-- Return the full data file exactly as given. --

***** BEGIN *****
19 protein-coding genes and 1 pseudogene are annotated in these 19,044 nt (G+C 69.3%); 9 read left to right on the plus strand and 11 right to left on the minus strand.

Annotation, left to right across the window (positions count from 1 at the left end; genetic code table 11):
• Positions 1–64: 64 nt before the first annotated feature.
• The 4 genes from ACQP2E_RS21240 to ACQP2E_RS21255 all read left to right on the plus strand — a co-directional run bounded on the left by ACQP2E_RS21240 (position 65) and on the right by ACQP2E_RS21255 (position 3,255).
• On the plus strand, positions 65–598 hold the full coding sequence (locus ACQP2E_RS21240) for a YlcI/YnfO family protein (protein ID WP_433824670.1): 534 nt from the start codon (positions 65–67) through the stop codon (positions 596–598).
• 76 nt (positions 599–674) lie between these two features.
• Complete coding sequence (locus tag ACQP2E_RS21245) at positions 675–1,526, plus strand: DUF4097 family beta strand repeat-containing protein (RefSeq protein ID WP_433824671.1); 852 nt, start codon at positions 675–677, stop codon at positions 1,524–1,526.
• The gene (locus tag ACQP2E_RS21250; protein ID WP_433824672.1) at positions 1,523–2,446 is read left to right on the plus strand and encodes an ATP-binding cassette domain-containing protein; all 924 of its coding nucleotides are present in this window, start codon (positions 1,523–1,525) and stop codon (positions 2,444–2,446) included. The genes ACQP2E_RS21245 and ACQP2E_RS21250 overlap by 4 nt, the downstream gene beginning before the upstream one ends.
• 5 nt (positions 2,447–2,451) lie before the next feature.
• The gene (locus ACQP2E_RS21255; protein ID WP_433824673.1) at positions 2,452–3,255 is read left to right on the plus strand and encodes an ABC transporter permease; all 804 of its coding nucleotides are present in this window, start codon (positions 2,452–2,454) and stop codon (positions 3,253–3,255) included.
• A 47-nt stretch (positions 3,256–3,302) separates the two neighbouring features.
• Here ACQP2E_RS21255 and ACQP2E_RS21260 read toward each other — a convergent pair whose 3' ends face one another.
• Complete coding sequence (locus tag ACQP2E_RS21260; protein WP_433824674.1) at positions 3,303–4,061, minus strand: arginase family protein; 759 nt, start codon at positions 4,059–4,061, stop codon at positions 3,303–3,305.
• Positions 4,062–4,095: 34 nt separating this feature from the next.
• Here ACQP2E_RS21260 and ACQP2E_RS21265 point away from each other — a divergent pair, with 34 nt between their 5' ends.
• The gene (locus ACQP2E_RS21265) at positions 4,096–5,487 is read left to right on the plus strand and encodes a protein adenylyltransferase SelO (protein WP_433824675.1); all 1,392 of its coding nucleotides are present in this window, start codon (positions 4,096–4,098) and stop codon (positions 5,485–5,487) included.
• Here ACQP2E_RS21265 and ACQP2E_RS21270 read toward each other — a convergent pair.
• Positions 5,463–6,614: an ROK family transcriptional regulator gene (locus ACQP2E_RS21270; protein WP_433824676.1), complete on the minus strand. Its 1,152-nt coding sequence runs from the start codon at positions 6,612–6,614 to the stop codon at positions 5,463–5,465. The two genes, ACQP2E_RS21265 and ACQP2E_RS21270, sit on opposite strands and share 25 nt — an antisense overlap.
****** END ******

19 protein-coding genes and 1 pseudogene are annotated in these 19,044 nt (G+C 69.3%); 9 read left to right on the plus strand and 11 right to left on the minus strand.

Annotation, left to right across the window (positions count from 1 at the left end; genetic code table 11):
• Positions 1–64: 64 nt before the first annotated feature.
• The 4 genes from ACQP2E_RS21240 to ACQP2E_RS21255 all read left to right on the plus strand — a co-directional run bounded on the left by ACQP2E_RS21240 (position 65) and on the right by ACQP2E_RS21255 (position 3,255).
• On the plus strand, positions 65–598 hold the full coding sequence (locus ACQP2E_RS21240) for a YlcI/YnfO family protein (protein ID WP_433824670.1): 534 nt from the start codon (positions 65–67) through the stop codon (positions 596–598).
• 76 nt (positions 599–674) lie between these two features.
• Complete coding sequence (locus tag ACQP2E_RS21245) at positions 675–1,526, plus strand: DUF4097 family beta strand repeat-containing protein (RefSeq protein ID WP_433824671.1); 852 nt, start codon at positions 675–677, stop codon at positions 1,524–1,526.
• The gene (locus tag ACQP2E_RS21250; protein ID WP_433824672.1) at positions 1,523–2,446 is read left to right on the plus strand and encodes an ATP-binding cassette domain-containing protein; all 924 of its coding nucleotides are present in this window, start codon (positions 1,523–1,525) and stop codon (positions 2,444–2,446) included. The genes ACQP2E_RS21245 and ACQP2E_RS21250 overlap by 4 nt, the downstream gene beginning before the upstream one ends.
• 5 nt (positions 2,447–2,451) lie before the next feature.
• The gene (locus ACQP2E_RS21255; protein ID WP_433824673.1) at positions 2,452–3,255 is read left to right on the plus strand and encodes an ABC transporter permease; all 804 of its coding nucleotides are present in this window, start codon (positions 2,452–2,454) and stop codon (positions 3,253–3,255) included.
• A 47-nt stretch (positions 3,256–3,302) separates the two neighbouring features.
• Here ACQP2E_RS21255 and ACQP2E_RS21260 read toward each other — a convergent pair whose 3' ends face one another.
• Complete coding sequence (locus tag ACQP2E_RS21260; protein WP_433824674.1) at positions 3,303–4,061, minus strand: arginase family protein; 759 nt, start codon at positions 4,059–4,061, stop codon at positions 3,303–3,305.
• Positions 4,062–4,095: 34 nt separating this feature from the next.
• Here ACQP2E_RS21260 and ACQP2E_RS21265 point away from each other — a divergent pair, with 34 nt between their 5' ends.
• The gene (locus ACQP2E_RS21265) at positions 4,096–5,487 is read left to right on the plus strand and encodes a protein adenylyltransferase SelO (protein WP_433824675.1); all 1,392 of its coding nucleotides are present in this window, start codon (positions 4,096–4,098) and stop codon (positions 5,485–5,487) included.
• Here ACQP2E_RS21265 and ACQP2E_RS21270 read toward each other — a convergent pair.
• Positions 5,463–6,614: an ROK family transcriptional regulator gene (locus ACQP2E_RS21270; protein WP_433824676.1), complete on the minus strand. Its 1,152-nt coding sequence runs from the start codon at positions 6,612–6,614 to the stop codon at positions 5,463–5,465. The two genes, ACQP2E_RS21265 and ACQP2E_RS21270, sit on opposite strands and share 25 nt — an antisense overlap.